Sony set for $642 million investment in Olympus: sources
TOKYO (Reuters) - Sony Corp (6758.T) will likely approve a plan this week to invest 50 billion yen ($642 million) in cash-strapped Olympus Corp (7733.T), becoming its biggest shareholder with around a 10 percent stake, three sources familiar with the deal told Reuters.
Sony will set up a joint business with Olympus to develop new medical equipment, and next year will send an executive to join its board of directors, the sources said on condition they not be identified.
Sony wants to nurture new businesses, including medical equipment, to increase revenue as it draws back from loss-making televisions.
Persistent weakness in its consumer electronics prompted Standard & Poor's to cut Sony's long-term debt rating one notch on Tuesday to BBB, the second-lowest investment grade. S&P added that it would lower its rating further unless the inventor of personal music players improved its financial standing.
The cut will make it more expensive for Sony to borrow money to finance investment and acquisitions.
Olympus, seeking to retain a high degree of independence, may favor a capital injection from Sony rather than offers of closer business ties from rivals such as medical device maker Terumo Corp (4543.T) and camera maker Fujifilm Holdings Corp (4901.T).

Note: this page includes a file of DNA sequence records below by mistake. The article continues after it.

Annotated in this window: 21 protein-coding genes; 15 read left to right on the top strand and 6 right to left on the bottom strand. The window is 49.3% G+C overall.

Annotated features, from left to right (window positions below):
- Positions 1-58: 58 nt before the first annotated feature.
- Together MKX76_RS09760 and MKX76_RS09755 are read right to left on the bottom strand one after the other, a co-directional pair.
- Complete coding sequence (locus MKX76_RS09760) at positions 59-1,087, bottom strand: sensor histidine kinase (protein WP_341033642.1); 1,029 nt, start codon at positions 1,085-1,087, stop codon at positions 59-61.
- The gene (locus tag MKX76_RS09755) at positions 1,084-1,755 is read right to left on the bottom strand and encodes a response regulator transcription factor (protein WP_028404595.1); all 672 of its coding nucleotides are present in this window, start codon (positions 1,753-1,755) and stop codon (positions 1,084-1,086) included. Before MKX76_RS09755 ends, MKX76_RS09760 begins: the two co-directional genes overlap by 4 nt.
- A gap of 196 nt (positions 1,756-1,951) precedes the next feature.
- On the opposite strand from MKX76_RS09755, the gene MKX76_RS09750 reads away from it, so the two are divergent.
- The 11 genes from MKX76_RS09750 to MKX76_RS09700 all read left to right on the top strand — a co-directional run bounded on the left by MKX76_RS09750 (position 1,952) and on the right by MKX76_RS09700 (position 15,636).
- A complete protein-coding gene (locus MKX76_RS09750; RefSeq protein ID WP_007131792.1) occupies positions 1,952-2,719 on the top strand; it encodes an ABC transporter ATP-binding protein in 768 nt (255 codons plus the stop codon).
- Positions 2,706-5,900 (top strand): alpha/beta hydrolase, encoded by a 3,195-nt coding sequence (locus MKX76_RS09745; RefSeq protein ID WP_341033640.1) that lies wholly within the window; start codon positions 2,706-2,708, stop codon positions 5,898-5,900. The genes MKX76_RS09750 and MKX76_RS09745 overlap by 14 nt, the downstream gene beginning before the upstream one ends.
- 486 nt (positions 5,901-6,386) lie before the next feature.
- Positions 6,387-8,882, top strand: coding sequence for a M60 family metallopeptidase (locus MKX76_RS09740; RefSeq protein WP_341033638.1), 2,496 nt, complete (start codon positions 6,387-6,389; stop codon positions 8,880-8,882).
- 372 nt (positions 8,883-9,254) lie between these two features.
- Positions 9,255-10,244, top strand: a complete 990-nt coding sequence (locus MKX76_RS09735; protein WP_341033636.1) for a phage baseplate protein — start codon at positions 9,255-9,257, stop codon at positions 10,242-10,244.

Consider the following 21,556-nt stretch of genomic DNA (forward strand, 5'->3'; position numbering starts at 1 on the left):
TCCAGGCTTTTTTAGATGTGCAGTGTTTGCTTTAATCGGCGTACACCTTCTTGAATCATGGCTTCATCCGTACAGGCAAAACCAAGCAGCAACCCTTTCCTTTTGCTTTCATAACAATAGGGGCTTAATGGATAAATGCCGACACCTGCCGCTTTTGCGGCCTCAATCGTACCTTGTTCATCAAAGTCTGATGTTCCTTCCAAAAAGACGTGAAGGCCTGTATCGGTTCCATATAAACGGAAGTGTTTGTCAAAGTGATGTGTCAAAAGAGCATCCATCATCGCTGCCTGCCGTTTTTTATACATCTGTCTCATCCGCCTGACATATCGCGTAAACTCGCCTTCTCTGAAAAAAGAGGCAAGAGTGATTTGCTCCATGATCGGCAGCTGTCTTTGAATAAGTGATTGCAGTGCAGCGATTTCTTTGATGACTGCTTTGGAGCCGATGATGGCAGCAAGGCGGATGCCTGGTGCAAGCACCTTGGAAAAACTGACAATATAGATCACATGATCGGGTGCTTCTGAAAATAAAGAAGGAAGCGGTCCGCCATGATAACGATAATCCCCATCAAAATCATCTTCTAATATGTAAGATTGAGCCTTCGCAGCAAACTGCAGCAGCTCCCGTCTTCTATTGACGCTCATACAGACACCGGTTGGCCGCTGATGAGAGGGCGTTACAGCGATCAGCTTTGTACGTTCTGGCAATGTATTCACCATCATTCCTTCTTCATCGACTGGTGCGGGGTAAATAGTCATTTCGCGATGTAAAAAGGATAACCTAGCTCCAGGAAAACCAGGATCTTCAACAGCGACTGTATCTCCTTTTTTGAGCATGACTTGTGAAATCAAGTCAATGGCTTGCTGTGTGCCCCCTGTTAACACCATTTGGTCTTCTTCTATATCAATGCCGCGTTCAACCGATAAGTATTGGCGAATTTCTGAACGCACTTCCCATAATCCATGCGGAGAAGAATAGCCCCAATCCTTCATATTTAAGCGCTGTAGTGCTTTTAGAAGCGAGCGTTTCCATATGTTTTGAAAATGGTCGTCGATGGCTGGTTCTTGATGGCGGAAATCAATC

Rocked by an accounting scandal over falsified financial statements and hidden investment losses, camera and endoscope maker Olympus needs cash to fix its finances. In the year to March 31, it booked a net loss of 49 billion yen.
In June, its ratio of shareholders' equity to total assets fell to 2.2 percent, from 4.6 percent in March. The figure is a barometer of a company's liquidity, with the 20 percent level regarded as indicative of financial stability.
An allotment of new shares to Sony in October should raise the ratio to 10 percent, the sources said.
TOKYO - Asian shares inched lower early on Wednesday after a lackluster day on Wall Street, while the dollar was close to 14-month highs against a basket of major currencies after data underscored that the U.S. economy's modest expansion continues to chug along.
BEIJING/HONG KONG - China reiterated its opposition on Thursday to a European Union plan to limit airline carbon dioxide emissions and called for talks to resolve the issue a day after its major airlines refused to pay any carbon costs under the new law.